It was in 1994 when Thobejane and Kunene finally recorded together, ironically connected by Gumede, who was the producer of Konko Man, Kunene’s first recorded album.

“I was as happy as a baby inside, but I couldn’t share it with everyone,” says Kunene about when he found out Thobejane was going to come to the sessions. “It was as if there were otherworldly sounds. Even Sipho was just like, ‘Hah, these people produced this?’ You can hear his distinctive percussion style there. We have been playing quite a bit together since then.”

Thobejane features on Kunene’s albums such as First Double One and Two, the bootleg album King of the Zulu Guitar and Freedom Countdown.

As I take turns speaking to the two men, I note that their distinctive speaking styles are parallel to the way they interact musically. With Thobejane, there are these punchy two-liners that bear coaxing, and Kunene speaks in these paragraphs that need no interruption.

I’m reminded of their performances on stage, which include truncated conversational passages that segue into long tranquil grooves, in which the percussion propels rather than interrupts the flow.

As Thobejane completes his stage outfit, laying what looks like python skins over his Swati print loincloth, I ask him to describe Kunene’s style. The response comes back in trademark compact form: “It’s music from KwaZulu-Natal, but remember Bafo is a Swati, not Zulu. OwakwaKunene.”

“Do you think it bears traces of maskandi?”

“It started with maskandi, but then it expanded and has became more African. It’s gonna keep expanding; that won’t change.”

“Ukuchaza ngani uBafo? [What are the characteristics you find unique about his personality?]”

“Isilungu akasazi uBafo, but uzokukhulumela esinye isilungu nawe uze umangale, ‘ey, kwenzakalani manje?’ [Bafo can’t speak English, but sometimes he pulls it out of the pocket and you’re like ‘what’s going on here?’]”

We have a little laugh. Thobejane’s is throaty and toothless, with a mischievous glint in his eye. He asks me to apply the calamine spots on his body, while I pose an asinine question about his percussion style.

“Ngidlala isiPedi, ngidlala isiSotho, ngidlala isiShangane, ngidlala isiXhosa. But remember, ngingumuthwa mina. The more I disrobe the shorter I become,” he laughs.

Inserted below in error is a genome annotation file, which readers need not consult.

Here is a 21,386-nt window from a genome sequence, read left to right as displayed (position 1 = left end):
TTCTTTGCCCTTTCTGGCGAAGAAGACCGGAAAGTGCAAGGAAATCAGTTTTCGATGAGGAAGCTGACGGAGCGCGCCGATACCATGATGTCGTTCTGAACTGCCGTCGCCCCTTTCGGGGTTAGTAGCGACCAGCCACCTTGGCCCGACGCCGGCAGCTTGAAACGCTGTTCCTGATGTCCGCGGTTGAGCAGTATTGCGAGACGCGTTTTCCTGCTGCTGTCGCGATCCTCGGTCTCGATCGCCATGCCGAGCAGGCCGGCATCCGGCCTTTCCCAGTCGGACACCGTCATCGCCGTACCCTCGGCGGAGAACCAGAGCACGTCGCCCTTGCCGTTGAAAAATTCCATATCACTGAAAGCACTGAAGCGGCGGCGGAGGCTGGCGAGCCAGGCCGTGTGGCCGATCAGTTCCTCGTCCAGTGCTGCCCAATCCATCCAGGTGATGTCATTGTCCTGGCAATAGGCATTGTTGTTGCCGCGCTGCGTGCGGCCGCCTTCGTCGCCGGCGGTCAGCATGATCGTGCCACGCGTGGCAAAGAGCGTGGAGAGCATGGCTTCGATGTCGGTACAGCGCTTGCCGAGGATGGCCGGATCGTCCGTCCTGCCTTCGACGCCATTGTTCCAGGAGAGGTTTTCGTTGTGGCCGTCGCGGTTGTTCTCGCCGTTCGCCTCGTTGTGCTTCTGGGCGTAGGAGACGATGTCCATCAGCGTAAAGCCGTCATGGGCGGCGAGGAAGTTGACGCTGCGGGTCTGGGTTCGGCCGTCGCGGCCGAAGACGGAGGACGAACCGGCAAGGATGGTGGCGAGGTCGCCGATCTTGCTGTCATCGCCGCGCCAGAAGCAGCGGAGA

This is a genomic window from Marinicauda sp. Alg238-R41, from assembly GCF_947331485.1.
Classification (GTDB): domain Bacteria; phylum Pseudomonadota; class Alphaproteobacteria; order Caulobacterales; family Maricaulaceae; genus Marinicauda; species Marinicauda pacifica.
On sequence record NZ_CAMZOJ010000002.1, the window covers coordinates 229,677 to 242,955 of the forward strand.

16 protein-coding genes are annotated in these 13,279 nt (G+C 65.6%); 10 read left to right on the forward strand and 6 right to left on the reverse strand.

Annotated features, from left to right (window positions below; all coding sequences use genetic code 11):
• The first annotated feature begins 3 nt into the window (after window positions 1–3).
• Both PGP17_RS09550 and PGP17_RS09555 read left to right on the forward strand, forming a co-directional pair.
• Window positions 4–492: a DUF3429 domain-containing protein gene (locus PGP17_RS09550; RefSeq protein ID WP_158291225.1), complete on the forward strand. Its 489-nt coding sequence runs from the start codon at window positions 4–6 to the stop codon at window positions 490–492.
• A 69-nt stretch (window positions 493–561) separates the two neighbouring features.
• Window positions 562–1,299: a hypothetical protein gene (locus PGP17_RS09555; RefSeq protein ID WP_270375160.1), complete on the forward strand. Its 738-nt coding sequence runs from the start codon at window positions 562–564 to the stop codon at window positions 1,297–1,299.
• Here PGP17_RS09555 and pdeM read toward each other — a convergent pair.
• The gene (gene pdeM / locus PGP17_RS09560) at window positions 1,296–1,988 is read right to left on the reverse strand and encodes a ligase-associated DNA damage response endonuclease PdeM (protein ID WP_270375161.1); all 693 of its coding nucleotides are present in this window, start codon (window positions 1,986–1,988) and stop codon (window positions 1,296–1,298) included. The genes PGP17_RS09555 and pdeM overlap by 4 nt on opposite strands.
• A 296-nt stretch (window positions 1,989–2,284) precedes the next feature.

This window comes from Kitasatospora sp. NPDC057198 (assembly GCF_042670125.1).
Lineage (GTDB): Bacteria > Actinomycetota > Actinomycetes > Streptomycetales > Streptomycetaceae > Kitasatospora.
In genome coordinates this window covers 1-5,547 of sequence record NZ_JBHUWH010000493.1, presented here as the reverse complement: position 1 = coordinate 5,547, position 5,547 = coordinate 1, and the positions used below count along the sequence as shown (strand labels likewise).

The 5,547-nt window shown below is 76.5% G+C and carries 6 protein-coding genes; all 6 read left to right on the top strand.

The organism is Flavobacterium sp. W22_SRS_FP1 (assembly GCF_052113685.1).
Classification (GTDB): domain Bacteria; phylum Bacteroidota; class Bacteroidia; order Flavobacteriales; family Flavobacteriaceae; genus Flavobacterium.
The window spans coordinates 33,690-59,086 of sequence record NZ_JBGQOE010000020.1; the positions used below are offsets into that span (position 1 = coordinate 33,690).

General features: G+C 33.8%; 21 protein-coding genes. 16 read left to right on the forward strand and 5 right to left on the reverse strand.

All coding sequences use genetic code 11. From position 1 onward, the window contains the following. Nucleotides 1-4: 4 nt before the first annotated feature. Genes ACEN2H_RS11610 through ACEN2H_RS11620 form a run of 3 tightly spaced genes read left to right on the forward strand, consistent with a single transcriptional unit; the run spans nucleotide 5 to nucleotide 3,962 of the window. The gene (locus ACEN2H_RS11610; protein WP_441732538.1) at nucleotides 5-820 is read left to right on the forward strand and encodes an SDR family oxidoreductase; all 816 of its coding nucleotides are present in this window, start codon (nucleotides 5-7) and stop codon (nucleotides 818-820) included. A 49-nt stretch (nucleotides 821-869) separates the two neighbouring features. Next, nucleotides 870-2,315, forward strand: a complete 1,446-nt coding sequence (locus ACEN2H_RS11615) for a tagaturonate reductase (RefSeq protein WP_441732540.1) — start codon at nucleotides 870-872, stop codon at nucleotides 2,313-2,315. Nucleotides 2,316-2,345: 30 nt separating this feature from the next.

“But do abathwa [the First People] play drums?”

“They do, you could argue they pre-empted the drums from the earth.”

Thobejane describes their playing style as a catch-up conversation between friends, with traits of overfamiliarity and traces of how seriously and intuitively they approach music.

On stage that night, they start with their usual opening conversation, before giving each other space on their individual compositions. They are joined by many friends, such as the versatile Lerato Lichaba on guitar and the legendary Ngwako Manamela on vibraphone. The affable Paki Peloeole holds down the drums and European Matt Abächerli is put through his paces on bass, learning his way through mbaqanga and other rootsy grooves.

There is a carnival air and Thobejane segues his way through all of it, even as Kunene takes a breather.

In the cold Pretoria night, I wander far back from the stage, observing two men growing old gracefully. I take in their different approaches to life; Mabi, a rascal to his dying days, and Bafo, a streetwise sage. Given their countervailing outlooks, I ponder the compromise it has taken to keep their friendship alive.

Kwanele Sosibo

Kwanele Sosibo

Kwanele Sosibo studied journalism at Durban's ML Sultan Technikon before working at Independent Newspapers from 2000 to 2003. In 2005, he joined the Mail & Guardian's internship programme and later worked as a reporter at the paper between 2006 and 2008, before working as a researcher. He was the inaugural Eugene Saldanha Fellow in 2011. Read more from Kwanele Sosibo